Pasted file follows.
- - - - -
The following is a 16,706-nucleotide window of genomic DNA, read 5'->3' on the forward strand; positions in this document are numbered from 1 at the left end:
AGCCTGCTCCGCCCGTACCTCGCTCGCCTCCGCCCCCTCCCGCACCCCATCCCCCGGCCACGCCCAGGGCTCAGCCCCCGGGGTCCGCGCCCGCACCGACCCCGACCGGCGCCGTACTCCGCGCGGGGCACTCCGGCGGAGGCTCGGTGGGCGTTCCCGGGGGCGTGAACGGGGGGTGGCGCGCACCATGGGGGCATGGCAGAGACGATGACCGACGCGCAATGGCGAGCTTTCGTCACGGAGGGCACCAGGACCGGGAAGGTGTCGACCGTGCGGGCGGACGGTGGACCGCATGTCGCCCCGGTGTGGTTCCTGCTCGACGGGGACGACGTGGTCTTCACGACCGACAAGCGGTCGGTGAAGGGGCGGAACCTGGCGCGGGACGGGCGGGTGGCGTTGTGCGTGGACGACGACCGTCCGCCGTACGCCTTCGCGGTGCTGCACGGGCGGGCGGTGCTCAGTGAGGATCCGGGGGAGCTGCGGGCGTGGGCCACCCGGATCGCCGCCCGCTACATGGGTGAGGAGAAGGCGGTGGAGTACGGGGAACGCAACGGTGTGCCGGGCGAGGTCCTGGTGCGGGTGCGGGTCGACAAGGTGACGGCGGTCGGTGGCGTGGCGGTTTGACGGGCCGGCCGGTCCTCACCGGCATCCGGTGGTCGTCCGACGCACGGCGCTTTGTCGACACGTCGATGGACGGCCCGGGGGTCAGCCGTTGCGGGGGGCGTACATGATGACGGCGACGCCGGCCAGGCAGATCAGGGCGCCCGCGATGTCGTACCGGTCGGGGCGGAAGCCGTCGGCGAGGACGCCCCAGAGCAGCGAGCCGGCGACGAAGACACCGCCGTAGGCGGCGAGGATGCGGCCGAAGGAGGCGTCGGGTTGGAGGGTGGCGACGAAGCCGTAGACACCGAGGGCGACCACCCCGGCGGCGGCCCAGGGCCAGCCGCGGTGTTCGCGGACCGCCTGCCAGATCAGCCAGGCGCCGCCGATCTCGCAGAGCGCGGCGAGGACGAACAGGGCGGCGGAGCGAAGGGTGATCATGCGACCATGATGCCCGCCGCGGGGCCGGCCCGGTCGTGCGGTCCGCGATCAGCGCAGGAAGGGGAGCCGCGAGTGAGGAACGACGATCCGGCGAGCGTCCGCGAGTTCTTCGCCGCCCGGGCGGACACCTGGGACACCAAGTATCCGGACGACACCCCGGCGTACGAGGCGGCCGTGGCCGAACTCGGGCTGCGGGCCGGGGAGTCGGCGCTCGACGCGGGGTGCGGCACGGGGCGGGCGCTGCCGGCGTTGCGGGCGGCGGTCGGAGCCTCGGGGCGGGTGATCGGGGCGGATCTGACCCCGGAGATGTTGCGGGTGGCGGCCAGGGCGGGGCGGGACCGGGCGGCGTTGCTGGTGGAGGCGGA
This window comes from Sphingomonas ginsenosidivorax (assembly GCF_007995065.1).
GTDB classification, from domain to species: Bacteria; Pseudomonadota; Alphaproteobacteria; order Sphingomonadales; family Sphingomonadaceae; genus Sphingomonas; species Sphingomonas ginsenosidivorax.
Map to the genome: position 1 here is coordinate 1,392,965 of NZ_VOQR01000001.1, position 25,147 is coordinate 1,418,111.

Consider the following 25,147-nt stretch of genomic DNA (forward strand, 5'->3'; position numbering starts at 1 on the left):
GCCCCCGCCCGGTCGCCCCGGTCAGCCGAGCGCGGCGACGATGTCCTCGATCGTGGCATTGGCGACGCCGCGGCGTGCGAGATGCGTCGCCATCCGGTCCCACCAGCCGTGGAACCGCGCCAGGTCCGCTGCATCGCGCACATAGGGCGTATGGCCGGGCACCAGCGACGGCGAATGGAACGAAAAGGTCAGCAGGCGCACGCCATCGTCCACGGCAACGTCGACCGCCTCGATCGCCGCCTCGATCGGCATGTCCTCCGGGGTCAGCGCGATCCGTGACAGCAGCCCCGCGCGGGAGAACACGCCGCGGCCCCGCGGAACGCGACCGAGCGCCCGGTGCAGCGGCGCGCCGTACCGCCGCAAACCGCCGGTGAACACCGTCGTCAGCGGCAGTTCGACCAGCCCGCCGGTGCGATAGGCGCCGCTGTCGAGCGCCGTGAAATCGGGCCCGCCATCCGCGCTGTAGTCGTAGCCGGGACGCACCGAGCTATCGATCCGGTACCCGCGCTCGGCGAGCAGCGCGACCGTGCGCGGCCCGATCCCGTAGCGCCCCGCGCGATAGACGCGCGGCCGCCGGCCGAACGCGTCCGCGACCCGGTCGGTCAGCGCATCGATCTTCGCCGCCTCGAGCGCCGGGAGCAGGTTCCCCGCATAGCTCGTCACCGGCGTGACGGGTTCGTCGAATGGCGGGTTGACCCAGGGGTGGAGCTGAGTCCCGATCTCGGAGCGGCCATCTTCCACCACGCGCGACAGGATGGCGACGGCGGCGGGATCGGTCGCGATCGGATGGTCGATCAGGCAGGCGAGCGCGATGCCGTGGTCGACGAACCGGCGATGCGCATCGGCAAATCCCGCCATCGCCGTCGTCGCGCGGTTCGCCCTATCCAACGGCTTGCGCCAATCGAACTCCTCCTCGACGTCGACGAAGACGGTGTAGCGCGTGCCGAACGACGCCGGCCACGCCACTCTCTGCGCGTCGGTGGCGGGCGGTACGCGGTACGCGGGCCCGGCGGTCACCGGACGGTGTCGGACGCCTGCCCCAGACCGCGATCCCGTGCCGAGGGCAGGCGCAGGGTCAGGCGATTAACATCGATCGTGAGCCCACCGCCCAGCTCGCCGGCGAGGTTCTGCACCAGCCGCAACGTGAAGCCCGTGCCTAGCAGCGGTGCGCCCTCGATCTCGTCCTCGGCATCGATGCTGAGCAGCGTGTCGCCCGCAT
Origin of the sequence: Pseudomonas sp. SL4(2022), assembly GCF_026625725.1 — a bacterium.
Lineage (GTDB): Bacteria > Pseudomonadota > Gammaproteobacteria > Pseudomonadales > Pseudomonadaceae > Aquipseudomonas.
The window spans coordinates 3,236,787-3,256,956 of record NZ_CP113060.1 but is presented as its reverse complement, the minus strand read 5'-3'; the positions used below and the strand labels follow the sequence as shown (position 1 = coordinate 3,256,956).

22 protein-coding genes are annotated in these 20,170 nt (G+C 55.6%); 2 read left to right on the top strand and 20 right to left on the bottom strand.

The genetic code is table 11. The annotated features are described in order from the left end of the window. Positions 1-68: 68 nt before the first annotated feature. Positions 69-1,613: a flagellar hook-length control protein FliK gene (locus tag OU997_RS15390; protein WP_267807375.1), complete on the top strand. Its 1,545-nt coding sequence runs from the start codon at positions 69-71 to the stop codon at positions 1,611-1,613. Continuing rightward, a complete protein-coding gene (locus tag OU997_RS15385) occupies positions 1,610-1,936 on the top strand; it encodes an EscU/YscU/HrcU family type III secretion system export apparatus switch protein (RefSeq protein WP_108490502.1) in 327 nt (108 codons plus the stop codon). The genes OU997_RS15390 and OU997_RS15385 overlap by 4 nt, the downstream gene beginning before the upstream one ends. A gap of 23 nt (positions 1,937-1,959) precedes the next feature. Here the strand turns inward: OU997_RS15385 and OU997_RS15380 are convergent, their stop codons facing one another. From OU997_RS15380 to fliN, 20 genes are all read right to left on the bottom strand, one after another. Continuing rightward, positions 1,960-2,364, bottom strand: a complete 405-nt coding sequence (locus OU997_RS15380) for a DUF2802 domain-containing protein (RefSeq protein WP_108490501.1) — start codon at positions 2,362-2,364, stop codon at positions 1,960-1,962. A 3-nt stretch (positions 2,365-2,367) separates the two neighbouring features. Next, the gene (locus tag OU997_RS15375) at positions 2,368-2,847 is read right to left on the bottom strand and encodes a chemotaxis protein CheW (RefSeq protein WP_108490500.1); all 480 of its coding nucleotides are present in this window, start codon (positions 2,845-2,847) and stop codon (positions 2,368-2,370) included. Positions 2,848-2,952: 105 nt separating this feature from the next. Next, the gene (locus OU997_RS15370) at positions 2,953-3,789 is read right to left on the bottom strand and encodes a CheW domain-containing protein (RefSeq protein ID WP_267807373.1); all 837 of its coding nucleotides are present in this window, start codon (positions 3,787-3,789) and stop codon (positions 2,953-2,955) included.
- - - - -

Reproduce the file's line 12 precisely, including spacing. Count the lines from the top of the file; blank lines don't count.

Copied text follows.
The genetic code is table 11. The annotated features are described in order from the left end of the window. Positions 1-68: 68 nt before the first annotated feature. Positions 69-1,613: a flagellar hook-length control protein FliK gene (locus tag OU997_RS15390; protein WP_267807375.1), complete on the top strand. Its 1,545-nt coding sequence runs from the start codon at positions 69-71 to the stop codon at positions 1,611-1,613. Continuing rightward, a complete protein-coding gene (locus tag OU997_RS15385) occupies positions 1,610-1,936 on the top strand; it encodes an EscU/YscU/HrcU family type III secretion system export apparatus switch protein (RefSeq protein WP_108490502.1) in 327 nt (108 codons plus the stop codon). The genes OU997_RS15390 and OU997_RS15385 overlap by 4 nt, the downstream gene beginning before the upstream one ends. A gap of 23 nt (positions 1,937-1,959) precedes the next feature. Here the strand turns inward: OU997_RS15385 and OU997_RS15380 are convergent, their stop codons facing one another. From OU997_RS15380 to fliN, 20 genes are all read right to left on the bottom strand, one after another. Continuing rightward, positions 1,960-2,364, bottom strand: a complete 405-nt coding sequence (locus OU997_RS15380) for a DUF2802 domain-containing protein (RefSeq protein WP_108490501.1) — start codon at positions 2,362-2,364, stop codon at positions 1,960-1,962. A 3-nt stretch (positions 2,365-2,367) separates the two neighbouring features. Next, the gene (locus tag OU997_RS15375) at positions 2,368-2,847 is read right to left on the bottom strand and encodes a chemotaxis protein CheW (RefSeq protein WP_108490500.1); all 480 of its coding nucleotides are present in this window, start codon (positions 2,845-2,847) and stop codon (positions 2,368-2,370) included. Positions 2,848-2,952: 105 nt separating this feature from the next. Next, the gene (locus OU997_RS15370) at positions 2,953-3,789 is read right to left on the bottom strand and encodes a CheW domain-containing protein (RefSeq protein ID WP_267807373.1); all 837 of its coding nucleotides are present in this window, start codon (positions 3,787-3,789) and stop codon (positions 2,953-2,955) included.